This weekend I saw the future. Not that it’s the long term future by any stretch since things seem to be moving at warp speed anyway. But there were a couple of technologies on display at the “New Media Literacies in Learning Landscapes Conference” in Charlottetown, PEI that had me feeling like that giddy little geek that sometimes pops up when everything around me is feeling new again.

The first isn’t really all that “new”, but it was the first time I’d taken part in a live video stream of one of my presentations thanks to Jeff Lebow of Worldbridges.com (and edtechtalk.com) who was there to record the proceedings. I should say that on Friday when I gave a short tech pep talk to a group of about 50 7th graders who are embarking on a most excellent online archiving project about PEI, it was very cool to tell them that folks from as far away as Australia and Abu Dhabi  were watching us live. And then yesterday for the conference with about 40 island teachers, we had at one point about 25 viewers “in da house” to watch and take part by text chatting questions and having that more and more ubiquitous back channel chat going on throughout. (The best was when Jeff told me Clarence Fisher had been watching while doing his dishes as I raved about his work during my keynote. Kinda scary, but cool.)

Jeff used about a hundred miles of cables, numerous headsets, cameras etc., but he streamed the whole thing through Ustream.tv which, if you have a camera, a mic and a fast connection, you can start “broadcasting” live from wherever you are in like maybe 3 minutes. (And so of course the new model is to Tweet “Hey I’ve got a show starting in 15 minutes! Here’s the link! Come participate!” Mercy.) The mind reels with the possibilities, and I’m actually to do a first “broadcast” interview Q&A from the audience on Tuesday if I can set it up. (I’ll be sure to Tweet it from willrich45.)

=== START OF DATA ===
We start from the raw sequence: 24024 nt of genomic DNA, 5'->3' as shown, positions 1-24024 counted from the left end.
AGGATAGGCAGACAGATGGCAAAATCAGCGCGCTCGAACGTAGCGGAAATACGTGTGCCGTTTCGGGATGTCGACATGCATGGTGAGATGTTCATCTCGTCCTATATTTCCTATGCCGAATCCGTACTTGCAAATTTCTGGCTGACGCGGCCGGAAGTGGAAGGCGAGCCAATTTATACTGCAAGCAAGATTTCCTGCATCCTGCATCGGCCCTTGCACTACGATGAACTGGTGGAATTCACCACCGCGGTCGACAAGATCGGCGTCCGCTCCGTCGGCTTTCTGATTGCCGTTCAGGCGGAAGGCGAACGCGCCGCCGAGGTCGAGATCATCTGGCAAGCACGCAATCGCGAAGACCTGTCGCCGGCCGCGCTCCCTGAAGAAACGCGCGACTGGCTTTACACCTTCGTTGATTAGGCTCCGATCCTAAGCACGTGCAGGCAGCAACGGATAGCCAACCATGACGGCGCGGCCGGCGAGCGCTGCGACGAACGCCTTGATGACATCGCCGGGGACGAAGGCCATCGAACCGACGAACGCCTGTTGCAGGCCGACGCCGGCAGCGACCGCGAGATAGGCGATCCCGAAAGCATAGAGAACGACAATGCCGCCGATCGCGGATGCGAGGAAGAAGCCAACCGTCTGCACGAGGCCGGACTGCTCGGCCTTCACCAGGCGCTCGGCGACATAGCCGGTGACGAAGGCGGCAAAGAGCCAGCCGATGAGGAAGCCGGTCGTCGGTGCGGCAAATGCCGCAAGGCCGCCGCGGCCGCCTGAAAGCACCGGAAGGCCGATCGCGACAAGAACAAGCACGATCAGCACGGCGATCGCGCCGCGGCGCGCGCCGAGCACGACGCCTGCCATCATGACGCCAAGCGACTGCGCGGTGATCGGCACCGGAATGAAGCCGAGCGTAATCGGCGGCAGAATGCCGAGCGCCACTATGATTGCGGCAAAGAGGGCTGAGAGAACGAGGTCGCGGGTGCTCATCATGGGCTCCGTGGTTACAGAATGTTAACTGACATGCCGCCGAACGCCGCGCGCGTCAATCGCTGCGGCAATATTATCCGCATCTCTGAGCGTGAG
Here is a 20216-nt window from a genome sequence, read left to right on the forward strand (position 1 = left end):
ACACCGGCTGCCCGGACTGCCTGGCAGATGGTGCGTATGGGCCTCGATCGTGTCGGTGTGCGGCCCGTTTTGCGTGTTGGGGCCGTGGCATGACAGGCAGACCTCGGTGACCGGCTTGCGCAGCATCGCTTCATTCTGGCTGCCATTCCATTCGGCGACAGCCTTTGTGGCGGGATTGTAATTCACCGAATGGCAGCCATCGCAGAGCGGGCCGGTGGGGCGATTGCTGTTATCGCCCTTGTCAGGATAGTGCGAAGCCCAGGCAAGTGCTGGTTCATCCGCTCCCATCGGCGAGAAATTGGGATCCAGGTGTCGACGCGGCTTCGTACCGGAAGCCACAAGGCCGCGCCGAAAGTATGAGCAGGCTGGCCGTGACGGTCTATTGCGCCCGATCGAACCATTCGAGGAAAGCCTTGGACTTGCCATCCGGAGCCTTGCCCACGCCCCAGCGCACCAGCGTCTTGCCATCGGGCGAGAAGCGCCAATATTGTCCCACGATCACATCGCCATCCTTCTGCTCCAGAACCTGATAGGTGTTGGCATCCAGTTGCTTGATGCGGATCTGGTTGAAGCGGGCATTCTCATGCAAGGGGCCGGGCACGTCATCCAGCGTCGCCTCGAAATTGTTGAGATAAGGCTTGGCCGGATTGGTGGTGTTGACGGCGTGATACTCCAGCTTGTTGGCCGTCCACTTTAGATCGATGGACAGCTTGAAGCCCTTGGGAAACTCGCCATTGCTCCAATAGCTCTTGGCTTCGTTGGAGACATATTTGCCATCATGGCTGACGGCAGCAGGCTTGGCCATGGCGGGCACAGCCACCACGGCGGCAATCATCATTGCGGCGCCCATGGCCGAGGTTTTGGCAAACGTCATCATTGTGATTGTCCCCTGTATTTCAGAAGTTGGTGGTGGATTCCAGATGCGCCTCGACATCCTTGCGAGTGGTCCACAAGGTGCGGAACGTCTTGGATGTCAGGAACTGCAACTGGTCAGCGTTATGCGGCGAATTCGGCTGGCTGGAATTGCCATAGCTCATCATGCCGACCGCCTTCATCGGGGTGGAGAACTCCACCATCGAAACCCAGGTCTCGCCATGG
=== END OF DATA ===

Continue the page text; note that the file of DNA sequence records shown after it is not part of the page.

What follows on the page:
Now I know that streaming per se isn’t all that bleeding edge any longer, and really neither is the whole Second Life in education discussion, though there is much there that still needs to be worked out. But what Dave Cormier (who with Bonnie Stewart were running both the archive project and the conference) showed us in terms of a new Second Life “hack” (for lack of a better word), was pretty mindbending. OpenSim uses the Second Life interface (which Linden Labs released to developers last year) but allows you (wait for it) to serve up your own world on not just the server of your choice, but (wait for it) even just your local computer. Want a world just for your classroom that isn’t “out there” on the Second Life server? Done. (Read more about it in Dave’s post here.)

And get this. Dave said that while this is all still in alpha and very thin, within six months we’ll probably be able to take our own local worlds and selectively connect them to other local worlds, building communities just among those that we want our kids to interact with. From our desktops. That’s what he’s working toward in the project he’s doing with the PEI kids. They are going to build their own archives in their own local worlds and then invite other school worlds in to show them around and teach them about the history of the island. Private tours, so to speak.

I’ve struggled with Second Life for a lot of reasons, and frankly, I haven’t stepped a virtual foot in there for about six months. But what I saw and heard the last couple of days just started my brain really exploding with the possibilities. OpenSim sounds like it’s building toward an easier, safer, more convenient environment than where Linden is going. And you can do it without the downside that comes with the open grid or even the teen grid to some extent.

We’re not quite there yet with either of these technologies, but this weekend, you could just feel it coming. That is what’s so much fun. Almost as much fun as spending time with Sharon Peters, Rob Patterson, Stephen Downes and Harold Jarche and some other great educators trying to make a difference. Good stuff.

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